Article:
Where The Spirit Moves Her
By Justin Ravitz
Best known for her iconoclastic, Tony-winning turn as Little Edie Beale in Grey Gardens, Christine Ebersole has been twinkling and zinging on Broadway, the cabaret circuit, film and TV (including an early '80s SNL stint and the upcoming USA show Royal Pains) for over 30 years. Channeling the lemony silly-sexiness of Carole Lombard, the actress-singer is currently on Broadway in a non-musical capacity in a delightfully carbonated revival of Noel Coward's comedy Blithe Spirit. As Elvira, the deceased, vixenish first wife of Charles (Rupert Everett) whose ghost is summoned by a medium (Angela Lansbury) during a dinner-party seance, Ebersole floats, flits and chirps across the stage, Coward's cunning wit humming through her. Out phoned Ebersole recently, and though she was quick with an infectious laugh, the conversation got shockingly serious on matters both spiritual and political.
Out:Is performing in a play less draining than a musical?
Christine Ebersole: It's like a walk in the park. It's much, much harder [in musicals]. The voice is a muscle. When you're tired or stressed that's the first thing to go. This role is not emotionally taxing. I don't come on stage for the first 25 minutes -- they just talk about me. So it's easy!
Anything uniquely challenging about doing Noel Coward?
I do comedy just like music. It's rhythm and notes that you hit; you're just not singing. Sometimes you do end up singing; when you elongate a sound, that's a note.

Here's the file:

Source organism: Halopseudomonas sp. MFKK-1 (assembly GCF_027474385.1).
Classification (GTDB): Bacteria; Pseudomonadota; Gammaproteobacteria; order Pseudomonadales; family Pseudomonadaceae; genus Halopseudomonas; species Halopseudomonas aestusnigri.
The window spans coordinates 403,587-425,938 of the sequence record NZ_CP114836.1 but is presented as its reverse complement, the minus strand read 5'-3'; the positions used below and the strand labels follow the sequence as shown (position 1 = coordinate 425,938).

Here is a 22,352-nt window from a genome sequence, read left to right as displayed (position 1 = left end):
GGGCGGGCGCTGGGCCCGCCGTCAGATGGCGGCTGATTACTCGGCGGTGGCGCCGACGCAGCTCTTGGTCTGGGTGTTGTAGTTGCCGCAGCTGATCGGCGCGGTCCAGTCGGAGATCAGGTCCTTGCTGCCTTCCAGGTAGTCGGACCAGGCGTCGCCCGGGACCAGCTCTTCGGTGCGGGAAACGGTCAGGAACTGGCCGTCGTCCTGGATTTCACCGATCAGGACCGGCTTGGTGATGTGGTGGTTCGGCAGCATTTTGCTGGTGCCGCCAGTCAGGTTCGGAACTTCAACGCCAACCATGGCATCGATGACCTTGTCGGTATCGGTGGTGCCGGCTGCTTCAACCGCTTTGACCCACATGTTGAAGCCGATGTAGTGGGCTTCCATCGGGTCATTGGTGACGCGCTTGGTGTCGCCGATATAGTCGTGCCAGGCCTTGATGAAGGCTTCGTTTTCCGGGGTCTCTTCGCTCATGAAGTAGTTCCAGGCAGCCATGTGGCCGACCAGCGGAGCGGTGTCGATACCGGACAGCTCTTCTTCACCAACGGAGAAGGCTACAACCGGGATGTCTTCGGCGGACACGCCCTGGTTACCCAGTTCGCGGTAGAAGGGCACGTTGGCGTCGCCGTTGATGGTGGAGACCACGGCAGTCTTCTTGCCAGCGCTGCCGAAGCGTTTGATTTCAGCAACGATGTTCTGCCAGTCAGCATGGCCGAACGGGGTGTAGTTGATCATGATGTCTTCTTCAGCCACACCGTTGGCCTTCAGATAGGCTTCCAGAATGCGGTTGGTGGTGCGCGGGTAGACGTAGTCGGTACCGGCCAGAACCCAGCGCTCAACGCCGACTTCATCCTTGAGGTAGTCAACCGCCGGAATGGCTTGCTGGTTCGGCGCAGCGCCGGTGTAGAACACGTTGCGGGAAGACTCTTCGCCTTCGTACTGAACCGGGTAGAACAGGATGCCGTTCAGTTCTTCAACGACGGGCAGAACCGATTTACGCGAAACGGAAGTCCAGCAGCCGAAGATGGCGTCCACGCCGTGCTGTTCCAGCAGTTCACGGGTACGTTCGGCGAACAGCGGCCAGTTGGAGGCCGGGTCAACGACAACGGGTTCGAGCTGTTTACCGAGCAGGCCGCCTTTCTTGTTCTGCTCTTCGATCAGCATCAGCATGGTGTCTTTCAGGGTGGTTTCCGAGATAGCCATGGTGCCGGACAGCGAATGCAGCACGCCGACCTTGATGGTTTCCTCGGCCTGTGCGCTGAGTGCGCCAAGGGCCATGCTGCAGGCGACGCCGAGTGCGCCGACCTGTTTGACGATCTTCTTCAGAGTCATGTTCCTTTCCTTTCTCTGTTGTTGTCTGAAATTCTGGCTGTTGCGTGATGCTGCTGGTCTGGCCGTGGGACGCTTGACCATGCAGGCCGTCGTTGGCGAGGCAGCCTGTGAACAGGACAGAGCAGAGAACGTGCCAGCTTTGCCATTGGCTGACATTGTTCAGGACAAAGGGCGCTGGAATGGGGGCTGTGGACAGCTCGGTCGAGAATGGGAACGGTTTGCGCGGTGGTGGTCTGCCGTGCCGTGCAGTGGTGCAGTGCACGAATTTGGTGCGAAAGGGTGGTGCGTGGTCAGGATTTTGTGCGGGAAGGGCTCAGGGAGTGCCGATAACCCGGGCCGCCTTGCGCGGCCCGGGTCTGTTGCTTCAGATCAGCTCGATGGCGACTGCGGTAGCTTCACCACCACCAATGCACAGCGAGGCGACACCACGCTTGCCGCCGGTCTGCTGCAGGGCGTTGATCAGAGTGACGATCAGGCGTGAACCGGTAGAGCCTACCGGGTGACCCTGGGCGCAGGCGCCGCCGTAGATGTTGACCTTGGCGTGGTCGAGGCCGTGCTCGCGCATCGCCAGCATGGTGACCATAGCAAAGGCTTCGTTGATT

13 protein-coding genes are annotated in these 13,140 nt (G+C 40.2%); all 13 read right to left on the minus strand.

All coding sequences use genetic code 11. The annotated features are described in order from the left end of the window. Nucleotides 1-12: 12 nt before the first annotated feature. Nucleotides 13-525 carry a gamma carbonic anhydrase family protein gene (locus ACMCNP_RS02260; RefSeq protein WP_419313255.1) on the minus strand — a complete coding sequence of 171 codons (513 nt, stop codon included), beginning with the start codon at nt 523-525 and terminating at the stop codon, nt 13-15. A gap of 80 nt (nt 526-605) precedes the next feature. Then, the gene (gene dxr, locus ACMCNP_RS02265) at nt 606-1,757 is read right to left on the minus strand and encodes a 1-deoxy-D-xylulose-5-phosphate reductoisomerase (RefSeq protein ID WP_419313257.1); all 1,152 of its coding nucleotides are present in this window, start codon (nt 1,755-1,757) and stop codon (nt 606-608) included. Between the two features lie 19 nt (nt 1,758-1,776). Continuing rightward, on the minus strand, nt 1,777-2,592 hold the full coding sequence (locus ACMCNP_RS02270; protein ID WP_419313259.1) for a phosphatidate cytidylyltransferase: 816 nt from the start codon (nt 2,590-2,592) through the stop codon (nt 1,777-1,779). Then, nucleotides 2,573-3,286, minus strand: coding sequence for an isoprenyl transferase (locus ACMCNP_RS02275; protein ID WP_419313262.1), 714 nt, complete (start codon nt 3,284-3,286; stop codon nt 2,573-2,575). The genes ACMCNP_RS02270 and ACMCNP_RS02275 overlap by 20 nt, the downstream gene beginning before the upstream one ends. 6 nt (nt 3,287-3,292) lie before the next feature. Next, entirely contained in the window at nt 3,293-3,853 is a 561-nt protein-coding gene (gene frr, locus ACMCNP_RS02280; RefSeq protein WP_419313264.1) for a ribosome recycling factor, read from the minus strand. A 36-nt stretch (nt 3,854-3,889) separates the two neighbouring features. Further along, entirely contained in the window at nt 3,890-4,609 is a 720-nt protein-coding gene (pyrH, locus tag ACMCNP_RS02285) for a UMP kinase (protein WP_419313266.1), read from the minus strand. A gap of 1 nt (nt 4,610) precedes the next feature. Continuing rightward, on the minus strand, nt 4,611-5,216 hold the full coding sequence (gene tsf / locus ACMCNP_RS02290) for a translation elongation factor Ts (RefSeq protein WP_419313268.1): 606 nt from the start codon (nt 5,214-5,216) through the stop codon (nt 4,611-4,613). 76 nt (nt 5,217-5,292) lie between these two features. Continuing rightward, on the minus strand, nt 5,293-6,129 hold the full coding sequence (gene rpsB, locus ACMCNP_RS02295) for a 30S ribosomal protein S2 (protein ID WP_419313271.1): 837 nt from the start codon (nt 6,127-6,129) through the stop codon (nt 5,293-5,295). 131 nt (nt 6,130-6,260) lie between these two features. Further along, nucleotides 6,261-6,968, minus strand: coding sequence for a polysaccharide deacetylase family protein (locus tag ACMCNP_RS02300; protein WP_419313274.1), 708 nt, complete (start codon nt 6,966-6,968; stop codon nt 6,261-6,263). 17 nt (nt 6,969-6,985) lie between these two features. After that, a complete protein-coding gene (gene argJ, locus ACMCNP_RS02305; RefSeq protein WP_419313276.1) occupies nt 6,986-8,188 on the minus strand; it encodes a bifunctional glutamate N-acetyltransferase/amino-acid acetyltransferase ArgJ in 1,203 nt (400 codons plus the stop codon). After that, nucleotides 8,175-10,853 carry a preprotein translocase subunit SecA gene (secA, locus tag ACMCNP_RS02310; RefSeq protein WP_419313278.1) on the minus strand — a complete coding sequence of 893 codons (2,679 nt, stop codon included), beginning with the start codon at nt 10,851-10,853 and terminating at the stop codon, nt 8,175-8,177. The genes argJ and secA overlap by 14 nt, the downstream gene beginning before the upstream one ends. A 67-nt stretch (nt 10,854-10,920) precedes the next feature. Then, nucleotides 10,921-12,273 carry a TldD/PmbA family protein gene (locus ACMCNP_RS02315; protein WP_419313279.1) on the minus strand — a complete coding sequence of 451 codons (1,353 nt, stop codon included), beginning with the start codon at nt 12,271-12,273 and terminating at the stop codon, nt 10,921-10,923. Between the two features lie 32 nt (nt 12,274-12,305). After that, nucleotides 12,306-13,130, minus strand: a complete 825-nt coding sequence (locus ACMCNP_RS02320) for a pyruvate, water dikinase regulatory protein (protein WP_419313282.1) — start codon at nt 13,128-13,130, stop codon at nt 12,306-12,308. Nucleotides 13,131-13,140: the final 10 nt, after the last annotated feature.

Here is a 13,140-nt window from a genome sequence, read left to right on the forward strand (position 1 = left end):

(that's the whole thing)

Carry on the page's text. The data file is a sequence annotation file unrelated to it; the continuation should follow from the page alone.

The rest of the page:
Are you superstitious? One to dabble in Ouija boards, s'ances, etc?
When I was a teenager, but I don't do that now. My life is spiritually driven. The way I see it, we are spiritual beings having a human experience, not the other way around. That's our true form. It's just that right now we're in these bodies, this temporary housing.
What do you think of the non-musical adaptation of Grey Gardens with Drew Barrymore and Jessica Lange, which debuts on HBO this month?
I was told that there was a lot of made up things that weren't true. I don't know because I haven't seen it. But I think overall it's great that they did it. I really admire both Drew Barrymore and Jessica Lange as artists. It's great that the world gets to know the Beales.
Do you feel possessive of Edie?
No. I feel very devoted and very loyal to the Edies, but I don't own them. It was almost like she came into me and I went into her. We inhabited one another. I'm just forever grateful to her for that experience. Playing the role, the way I describe it, I was driving the bus but I wasn't the only one on the bus.
You've got tons of gay fans, obviously --
I'm always working my gay icon status. [Laughs] The character of Edie was so important in the gay community. She's been marginalized, a spiritual warrior not ashamed, afraid or apologetic about who she was. That's why I'm very keyed into gay rights. It can be a leader, really, in the charge for personal freedom. We're all challenged by that right now by the climate we live in, one that's defined by economic slavery. We're not free.
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